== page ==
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Emotions : a dialog between body and mind

All the emotions that we experience - anxiety, guilt, sadness, joy - are based on a complex circuit involving certain structures of our brain, and the autonomic nervous system.

Emotions play a key role in adaptation phenomena, and nowadays our ability to regulate emotions appears as paramount to foster harmony in our social relationships and in our psychological balance.

The cerebellar amygdala, which is part of the limbic system, plays a major role in the way we decode and experience emotions.
Emotions trigger automatic reactions through the amygdala, which sends nervous connexions to the nuclei of the autonomic nervous system (sympathetic and parasympathetic systems) and of the brain stem, as well as to the hypothalamus - the latter then triggers the endorphine response (cortisol, endorphins…).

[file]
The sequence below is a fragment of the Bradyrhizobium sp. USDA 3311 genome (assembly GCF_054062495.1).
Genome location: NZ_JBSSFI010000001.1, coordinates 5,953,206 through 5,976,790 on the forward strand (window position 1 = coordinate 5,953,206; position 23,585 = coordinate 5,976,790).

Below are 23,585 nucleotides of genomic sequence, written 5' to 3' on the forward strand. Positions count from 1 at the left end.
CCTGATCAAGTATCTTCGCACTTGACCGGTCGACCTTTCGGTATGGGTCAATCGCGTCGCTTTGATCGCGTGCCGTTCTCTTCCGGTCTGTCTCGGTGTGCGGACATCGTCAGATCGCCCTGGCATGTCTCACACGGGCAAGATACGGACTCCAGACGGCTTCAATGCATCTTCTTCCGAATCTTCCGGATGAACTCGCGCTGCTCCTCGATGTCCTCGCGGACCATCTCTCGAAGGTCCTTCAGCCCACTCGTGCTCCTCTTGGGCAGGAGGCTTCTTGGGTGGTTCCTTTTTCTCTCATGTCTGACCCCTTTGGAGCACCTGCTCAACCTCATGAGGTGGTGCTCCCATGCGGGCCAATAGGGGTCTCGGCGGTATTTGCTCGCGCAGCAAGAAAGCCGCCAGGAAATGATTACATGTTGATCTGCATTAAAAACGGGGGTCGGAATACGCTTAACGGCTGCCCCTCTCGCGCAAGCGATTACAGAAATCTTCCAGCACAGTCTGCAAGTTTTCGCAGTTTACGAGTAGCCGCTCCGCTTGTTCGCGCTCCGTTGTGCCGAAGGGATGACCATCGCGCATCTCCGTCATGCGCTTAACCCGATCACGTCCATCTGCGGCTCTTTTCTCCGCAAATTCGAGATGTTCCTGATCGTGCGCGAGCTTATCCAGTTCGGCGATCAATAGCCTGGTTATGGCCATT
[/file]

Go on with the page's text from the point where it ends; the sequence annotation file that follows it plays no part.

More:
Physiological reactions associated with emotions allow us to adapt (for instance when facing fear), to struggle, or to flee.

The amygdala closely interacts with the autonomic nervous system (ANS). The regulation of emotions mainly depends on our ability to adjust our physiological state of alertness.

The autonomic nervous system plays a key role in our ability to adapt. When it is hyperactive, it can also have direct negative effects on the peripheral organs—particularly on the heart.

Research has allowed to better understand the interconnection between the brain and the autonomic nervous system, which helps analyze the close link between emotions and cardiovascular physiology.